@RequestMapping(value= "/accounts/{id}/{userId}", method = RequestMethod.GET, produces = MediaType.APPLICATION_JSON_VALUE)
 public Resource<AccountHolder> findAccountHolderById(@PathVariable("id") Long id, @PathVariable("userId") Long userId) {
  logger.info("accounts findAccountHolderById() invoked: " + id);
  Account account = accountRepository.getAccount(id.toString());
  AccountHolder accountHolder = account.getAccountHolder();
  Resource<AccountHolder> resource = new Resource<AccountHolder>(accountHolder);
  resource.add(linkTo(methodOn(AccountController.class).byId(account.getAccountId())).withRel("account"));
  logger.info("accounts findAccountHolderById() found: " + account);
  return resource;
 }
 
 private Resource<Account> getAccountResource(Account account) {
  Resource<Account> resource = new Resource<Account>(account);
  resource.add(linkTo(methodOn(AccountController.class).byId(account.getAccountId())).withSelfRel());
  resource.add(linkTo(methodOn(AccountController.class).findAccountHolderById(account.getAccountId(), account.getAccountHolder().getUserId())).withRel("accountHolder"));
  return resource;
 }
 
}

Look at the first two import statements, those are static imports as part of the spring hateoas api. linkTo and methodOn are used for adding the link to the response.

The entry point to our API is :
http://localhost:1111/accounts

[
{
accountId: 1000,
accountHolder: {
userId: 5115,
name: "Arnav",
address: "Noida"
},
amount: 1039.13,
ifscCode: "AA992QA",
links: [
{
rel: "self",
href: "http://localhost:1111/accounts/1000"
},
{
rel: "accountHolder",
href: "http://localhost:1111/accounts/1000/5115"
}
]
},
{
accountId: 2000,
accountHolder: {
userId: 2089,
name: "Anamika",
address: "Noida"
},
amount: 1239.43,
ifscCode: "AB966QJ",
links: [
{
rel: "self",
href: "http://localhost:1111/accounts/2000"
},
{
rel: "accountHolder",
href: "http://localhost:1111/accounts/2000/2089"
}
]
},
{
accountId: 3000,
accountHolder: {
userId: 1286,
name: "Dinesh",
address: "Noida"
},
amount: 3339.61,
ifscCode: "AD912SA",
links: [
{
rel: "self",
href: "http://localhost:1111/accounts/3000"
},
{
rel: "accountHolder",
href: "http://localhost:1111/accounts/3000/1286"
}
]
}
]

This will basically list all the accounts available at our repository.
This response not only has the account’s detail, but includes the self-linking URL where that account is located.

  • rel means relationship. In this case, it’s a self-referencing hyperlink. More complex systems might include other relationships. For example, an account might have a “rel”:”accountHolder” relationship, linking the order to its customer.
  • href is a complete URL that uniquely defines the resource.

It provides links to any account detail of our api telling it the URLs it can use to:

http://localhost:1111/accounts/{id}

{
accountId: 1000,
accountHolder: {
userId: 5115,
name: "Arnav",
address: "Noida"
},
amount: 1039.13,
ifscCode: "AA992QA",
_links: {
accounts: {
href: "http://localhost:1111/accounts"
},
accountHolder: {
href: "http://localhost:1111/accounts/1000/5115"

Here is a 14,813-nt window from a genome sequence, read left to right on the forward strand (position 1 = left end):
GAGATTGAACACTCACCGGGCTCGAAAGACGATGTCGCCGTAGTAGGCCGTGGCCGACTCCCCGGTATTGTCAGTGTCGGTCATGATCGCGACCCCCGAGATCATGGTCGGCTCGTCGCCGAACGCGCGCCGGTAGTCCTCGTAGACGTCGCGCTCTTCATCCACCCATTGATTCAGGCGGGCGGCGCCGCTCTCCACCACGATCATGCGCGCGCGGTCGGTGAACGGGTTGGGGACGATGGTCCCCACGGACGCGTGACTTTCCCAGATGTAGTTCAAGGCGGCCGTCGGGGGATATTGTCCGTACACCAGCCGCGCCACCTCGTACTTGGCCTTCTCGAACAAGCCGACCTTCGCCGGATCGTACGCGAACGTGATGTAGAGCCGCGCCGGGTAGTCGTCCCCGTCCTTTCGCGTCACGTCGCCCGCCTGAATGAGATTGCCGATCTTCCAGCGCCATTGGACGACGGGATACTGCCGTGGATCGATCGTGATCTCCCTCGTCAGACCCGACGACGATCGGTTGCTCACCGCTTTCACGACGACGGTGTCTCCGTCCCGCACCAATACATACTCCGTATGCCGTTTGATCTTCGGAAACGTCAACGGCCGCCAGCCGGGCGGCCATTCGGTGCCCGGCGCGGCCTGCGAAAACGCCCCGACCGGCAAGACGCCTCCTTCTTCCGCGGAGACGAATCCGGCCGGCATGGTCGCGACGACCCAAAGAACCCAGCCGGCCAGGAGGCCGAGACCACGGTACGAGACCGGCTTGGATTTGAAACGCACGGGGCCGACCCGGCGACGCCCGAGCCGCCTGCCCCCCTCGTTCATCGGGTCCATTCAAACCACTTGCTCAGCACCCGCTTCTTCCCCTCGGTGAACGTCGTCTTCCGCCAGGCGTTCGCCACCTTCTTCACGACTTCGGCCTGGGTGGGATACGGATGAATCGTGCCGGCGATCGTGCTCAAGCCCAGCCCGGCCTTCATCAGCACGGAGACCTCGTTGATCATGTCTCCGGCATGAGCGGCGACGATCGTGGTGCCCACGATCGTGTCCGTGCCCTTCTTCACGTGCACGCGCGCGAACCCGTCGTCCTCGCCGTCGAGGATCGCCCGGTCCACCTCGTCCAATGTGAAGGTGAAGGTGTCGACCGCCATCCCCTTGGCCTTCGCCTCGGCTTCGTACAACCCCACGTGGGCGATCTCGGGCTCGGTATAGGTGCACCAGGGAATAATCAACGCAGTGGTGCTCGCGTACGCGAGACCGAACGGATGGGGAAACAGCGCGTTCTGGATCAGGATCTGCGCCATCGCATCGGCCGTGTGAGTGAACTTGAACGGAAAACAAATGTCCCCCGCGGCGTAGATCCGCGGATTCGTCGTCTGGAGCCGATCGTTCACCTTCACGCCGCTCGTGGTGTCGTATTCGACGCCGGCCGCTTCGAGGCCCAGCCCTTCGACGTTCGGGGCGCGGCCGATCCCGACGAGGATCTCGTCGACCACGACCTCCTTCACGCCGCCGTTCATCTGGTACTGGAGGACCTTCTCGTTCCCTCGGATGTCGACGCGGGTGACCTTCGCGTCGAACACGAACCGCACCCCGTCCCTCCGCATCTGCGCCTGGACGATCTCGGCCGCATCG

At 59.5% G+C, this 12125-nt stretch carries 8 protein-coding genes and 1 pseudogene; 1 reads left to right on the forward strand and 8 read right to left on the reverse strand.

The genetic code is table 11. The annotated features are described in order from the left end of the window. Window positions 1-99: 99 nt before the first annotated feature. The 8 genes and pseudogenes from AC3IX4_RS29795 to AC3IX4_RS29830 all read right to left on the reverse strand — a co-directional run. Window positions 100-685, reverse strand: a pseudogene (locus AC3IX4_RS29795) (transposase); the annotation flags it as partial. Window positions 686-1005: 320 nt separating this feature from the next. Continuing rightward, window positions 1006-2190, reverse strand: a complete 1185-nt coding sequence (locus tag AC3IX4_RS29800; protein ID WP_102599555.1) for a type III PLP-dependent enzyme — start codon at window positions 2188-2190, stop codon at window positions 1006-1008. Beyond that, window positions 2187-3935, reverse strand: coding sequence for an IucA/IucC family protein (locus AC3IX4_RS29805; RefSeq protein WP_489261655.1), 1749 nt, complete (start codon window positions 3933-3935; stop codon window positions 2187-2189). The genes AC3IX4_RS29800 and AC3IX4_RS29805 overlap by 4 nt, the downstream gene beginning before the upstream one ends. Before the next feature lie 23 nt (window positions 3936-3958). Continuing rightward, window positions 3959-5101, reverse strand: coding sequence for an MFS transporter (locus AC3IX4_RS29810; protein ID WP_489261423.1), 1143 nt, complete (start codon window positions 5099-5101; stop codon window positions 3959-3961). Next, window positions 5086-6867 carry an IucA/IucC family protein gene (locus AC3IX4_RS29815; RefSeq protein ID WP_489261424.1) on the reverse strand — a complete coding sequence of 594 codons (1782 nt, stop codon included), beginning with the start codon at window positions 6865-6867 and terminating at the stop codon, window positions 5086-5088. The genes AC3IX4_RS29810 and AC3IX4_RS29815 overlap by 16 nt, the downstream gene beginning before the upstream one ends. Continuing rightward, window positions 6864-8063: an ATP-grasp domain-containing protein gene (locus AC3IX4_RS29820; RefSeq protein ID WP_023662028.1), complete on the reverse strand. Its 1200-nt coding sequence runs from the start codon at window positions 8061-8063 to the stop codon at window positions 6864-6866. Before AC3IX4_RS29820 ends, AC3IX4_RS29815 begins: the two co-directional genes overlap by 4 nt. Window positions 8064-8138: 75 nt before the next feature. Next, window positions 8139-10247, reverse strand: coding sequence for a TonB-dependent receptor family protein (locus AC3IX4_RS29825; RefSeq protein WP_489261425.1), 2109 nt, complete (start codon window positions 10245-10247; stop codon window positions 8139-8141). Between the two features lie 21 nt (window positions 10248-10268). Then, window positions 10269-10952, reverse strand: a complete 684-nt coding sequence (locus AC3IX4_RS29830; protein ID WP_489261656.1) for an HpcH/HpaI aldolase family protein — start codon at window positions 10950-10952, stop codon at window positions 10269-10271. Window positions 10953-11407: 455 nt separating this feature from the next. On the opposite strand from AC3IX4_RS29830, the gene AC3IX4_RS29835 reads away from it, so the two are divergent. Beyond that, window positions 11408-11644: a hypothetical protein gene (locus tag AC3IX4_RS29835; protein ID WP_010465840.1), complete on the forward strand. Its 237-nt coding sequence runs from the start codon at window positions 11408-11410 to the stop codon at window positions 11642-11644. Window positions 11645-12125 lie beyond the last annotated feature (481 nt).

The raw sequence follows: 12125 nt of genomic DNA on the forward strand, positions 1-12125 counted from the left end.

}
}
}

It also provides links to any account holder of any account detail of our api telling it the URLs it can use to:

http://localhost:1111/accounts/{id}/{accountHolderId}

{
userId: 5115,
name: "Arnav",
address: "Noida",
_links: {
account: {
href: "http://localhost:1111/accounts/1000"
}
}
}

This account holder detail api has link for associated account detail for this user

And account detail API has two links one for all account list and other for account holder details.

5.3 ResourceSupport Implementation
ResourceSupport is the representation of resources. This class allows us to add the links and manage it.

/**
 * 
 */
package com.doj.hateoas.ws.accounts;

import java.io.Serializable;

import org.springframework.hateoas.ResourceSupport;

/**
 * @author Dinesh.Rajput
 *
 */
public class Account extends ResourceSupport implements Serializable {
 
 /**
  * 
  */
 private static final long serialVersionUID = 1L;
 private Long accountId;
 private AccountHolder accountHolder;
 private Double amount;
 private String ifscCode;
 public Long getAccountId() {
  return accountId;
 }
 public void setAccountId(Long accountId) {
  this.accountId = accountId;
 }
 public AccountHolder getAccountHolder() {
  return accountHolder;
 }
 public void setAccountHolder(AccountHolder accountHolder) {
  this.accountHolder = accountHolder;
 }
 public Double getAmount() {
  return amount;
 }
 public void setAmount(Double amount) {
  this.amount = amount;
 }
 public String getIfscCode() {
  return ifscCode;
 }
 public void setIfscCode(String ifscCode) {
  this.ifscCode = ifscCode;
 }
 public Account(Long accountId, AccountHolder accountHolder, Double amount, String ifscCode) {
  super();
  this.accountId = accountId;
  this.accountHolder = accountHolder;
  this.amount = amount;
  this.ifscCode = ifscCode;
 }
 @Override
 public String toString() {
  return "Account [accountId=" + accountId + ", accountHolder=" + accountHolder + ", amount=" + amount
    + ", ifscCode=" + ifscCode + "]";
 }
}

6. Summary
Here we have been learned about Spring HATEOAS one of different approach to creating Restful web service. And also a build an application to describe HATEOAS concept.